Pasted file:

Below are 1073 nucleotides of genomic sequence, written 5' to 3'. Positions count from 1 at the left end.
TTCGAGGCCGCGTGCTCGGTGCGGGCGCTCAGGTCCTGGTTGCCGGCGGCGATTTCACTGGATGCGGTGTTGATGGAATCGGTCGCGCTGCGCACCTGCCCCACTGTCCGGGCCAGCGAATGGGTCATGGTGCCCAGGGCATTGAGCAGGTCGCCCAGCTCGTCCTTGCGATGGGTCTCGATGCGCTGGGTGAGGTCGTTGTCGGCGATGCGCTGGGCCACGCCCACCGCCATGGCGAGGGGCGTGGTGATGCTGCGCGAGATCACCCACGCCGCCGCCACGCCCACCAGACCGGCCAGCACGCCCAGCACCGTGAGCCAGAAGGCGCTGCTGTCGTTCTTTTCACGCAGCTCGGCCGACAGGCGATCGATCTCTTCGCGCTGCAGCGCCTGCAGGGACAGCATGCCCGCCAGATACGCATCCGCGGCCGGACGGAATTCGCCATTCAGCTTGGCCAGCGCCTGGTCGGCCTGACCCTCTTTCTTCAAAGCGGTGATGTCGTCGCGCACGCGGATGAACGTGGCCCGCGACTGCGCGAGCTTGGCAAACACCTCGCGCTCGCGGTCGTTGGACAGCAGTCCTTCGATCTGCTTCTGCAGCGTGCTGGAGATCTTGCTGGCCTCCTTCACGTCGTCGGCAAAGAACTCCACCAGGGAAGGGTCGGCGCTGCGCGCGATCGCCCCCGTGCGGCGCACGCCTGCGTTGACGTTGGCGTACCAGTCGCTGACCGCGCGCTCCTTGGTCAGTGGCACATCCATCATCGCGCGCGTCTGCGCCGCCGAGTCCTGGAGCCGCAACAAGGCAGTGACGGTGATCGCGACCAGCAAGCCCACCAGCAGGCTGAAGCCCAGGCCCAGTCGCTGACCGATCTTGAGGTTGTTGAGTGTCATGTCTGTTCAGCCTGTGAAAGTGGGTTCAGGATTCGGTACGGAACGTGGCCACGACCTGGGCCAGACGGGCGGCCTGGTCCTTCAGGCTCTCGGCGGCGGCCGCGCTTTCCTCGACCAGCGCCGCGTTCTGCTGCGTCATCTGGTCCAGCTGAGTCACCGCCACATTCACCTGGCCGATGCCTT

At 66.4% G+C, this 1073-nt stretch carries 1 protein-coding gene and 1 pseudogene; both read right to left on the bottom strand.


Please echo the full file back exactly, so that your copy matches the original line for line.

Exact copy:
Below are 1073 nucleotides of genomic sequence, written 5' to 3'. Positions count from 1 at the left end.
TTCGAGGCCGCGTGCTCGGTGCGGGCGCTCAGGTCCTGGTTGCCGGCGGCGATTTCACTGGATGCGGTGTTGATGGAATCGGTCGCGCTGCGCACCTGCCCCACTGTCCGGGCCAGCGAATGGGTCATGGTGCCCAGGGCATTGAGCAGGTCGCCCAGCTCGTCCTTGCGATGGGTCTCGATGCGCTGGGTGAGGTCGTTGTCGGCGATGCGCTGGGCCACGCCCACCGCCATGGCGAGGGGCGTGGTGATGCTGCGCGAGATCACCCACGCCGCCGCCACGCCCACCAGACCGGCCAGCACGCCCAGCACCGTGAGCCAGAAGGCGCTGCTGTCGTTCTTTTCACGCAGCTCGGCCGACAGGCGATCGATCTCTTCGCGCTGCAGCGCCTGCAGGGACAGCATGCCCGCCAGATACGCATCCGCGGCCGGACGGAATTCGCCATTCAGCTTGGCCAGCGCCTGGTCGGCCTGACCCTCTTTCTTCAAAGCGGTGATGTCGTCGCGCACGCGGATGAACGTGGCCCGCGACTGCGCGAGCTTGGCAAACACCTCGCGCTCGCGGTCGTTGGACAGCAGTCCTTCGATCTGCTTCTGCAGCGTGCTGGAGATCTTGCTGGCCTCCTTCACGTCGTCGGCAAAGAACTCCACCAGGGAAGGGTCGGCGCTGCGCGCGATCGCCCCCGTGCGGCGCACGCCTGCGTTGACGTTGGCGTACCAGTCGCTGACCGCGCGCTCCTTGGTCAGTGGCACATCCATCATCGCGCGCGTCTGCGCCGCCGAGTCCTGGAGCCGCAACAAGGCAGTGACGGTGATCGCGACCAGCAAGCCCACCAGCAGGCTGAAGCCCAGGCCCAGTCGCTGACCGATCTTGAGGTTGTTGAGTGTCATGTCTGTTCAGCCTGTGAAAGTGGGTTCAGGATTCGGTACGGAACGTGGCCACGACCTGGGCCAGACGGGCGGCCTGGTCCTTCAGGCTCTCGGCGGCGGCCGCGCTTTCCTCGACCAGCGCCGCGTTCTGCTGCGTCATCTGGTCCAGCTGAGTCACCGCCACATTCACCTGGCCGATGCCTT

At 66.4% G+C, this 1073-nt stretch carries 1 protein-coding gene and 1 pseudogene; both read right to left on the bottom strand.